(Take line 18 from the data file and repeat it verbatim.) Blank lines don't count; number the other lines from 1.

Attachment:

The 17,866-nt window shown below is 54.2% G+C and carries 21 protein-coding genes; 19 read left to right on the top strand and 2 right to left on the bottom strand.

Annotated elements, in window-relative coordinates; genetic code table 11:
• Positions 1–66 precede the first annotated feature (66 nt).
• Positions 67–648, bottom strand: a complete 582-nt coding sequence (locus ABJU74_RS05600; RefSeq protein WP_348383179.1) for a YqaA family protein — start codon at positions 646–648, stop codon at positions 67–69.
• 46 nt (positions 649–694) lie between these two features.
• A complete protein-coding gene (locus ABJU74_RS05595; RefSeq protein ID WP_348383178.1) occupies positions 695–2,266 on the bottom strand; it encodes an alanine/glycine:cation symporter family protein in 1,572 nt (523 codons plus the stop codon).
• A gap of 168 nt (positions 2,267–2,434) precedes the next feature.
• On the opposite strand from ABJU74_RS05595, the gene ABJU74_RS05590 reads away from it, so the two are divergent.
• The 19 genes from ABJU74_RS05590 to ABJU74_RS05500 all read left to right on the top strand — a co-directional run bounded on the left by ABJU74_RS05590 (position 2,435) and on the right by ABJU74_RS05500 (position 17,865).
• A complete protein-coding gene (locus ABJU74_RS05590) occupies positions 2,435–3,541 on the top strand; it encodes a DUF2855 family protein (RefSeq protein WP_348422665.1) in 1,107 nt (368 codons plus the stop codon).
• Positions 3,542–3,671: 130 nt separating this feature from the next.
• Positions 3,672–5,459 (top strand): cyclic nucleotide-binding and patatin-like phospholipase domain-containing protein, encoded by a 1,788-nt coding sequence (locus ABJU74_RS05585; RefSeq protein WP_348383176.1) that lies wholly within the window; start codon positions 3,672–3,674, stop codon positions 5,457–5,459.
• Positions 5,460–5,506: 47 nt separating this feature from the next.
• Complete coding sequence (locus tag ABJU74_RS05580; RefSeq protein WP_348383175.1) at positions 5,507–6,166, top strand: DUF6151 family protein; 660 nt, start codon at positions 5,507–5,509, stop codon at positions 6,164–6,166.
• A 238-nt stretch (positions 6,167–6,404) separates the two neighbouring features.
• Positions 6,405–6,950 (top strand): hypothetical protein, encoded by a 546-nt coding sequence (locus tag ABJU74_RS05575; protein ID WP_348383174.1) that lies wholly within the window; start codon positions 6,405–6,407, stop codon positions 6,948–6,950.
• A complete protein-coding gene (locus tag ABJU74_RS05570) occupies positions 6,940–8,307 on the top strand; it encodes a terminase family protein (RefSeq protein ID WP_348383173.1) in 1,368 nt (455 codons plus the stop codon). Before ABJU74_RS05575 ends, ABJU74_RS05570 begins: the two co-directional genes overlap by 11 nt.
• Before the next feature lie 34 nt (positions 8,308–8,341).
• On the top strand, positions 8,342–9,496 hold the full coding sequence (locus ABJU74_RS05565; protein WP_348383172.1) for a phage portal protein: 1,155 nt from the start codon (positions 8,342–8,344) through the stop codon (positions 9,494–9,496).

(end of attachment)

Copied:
• Before the next feature lie 34 nt (positions 8,308–8,341).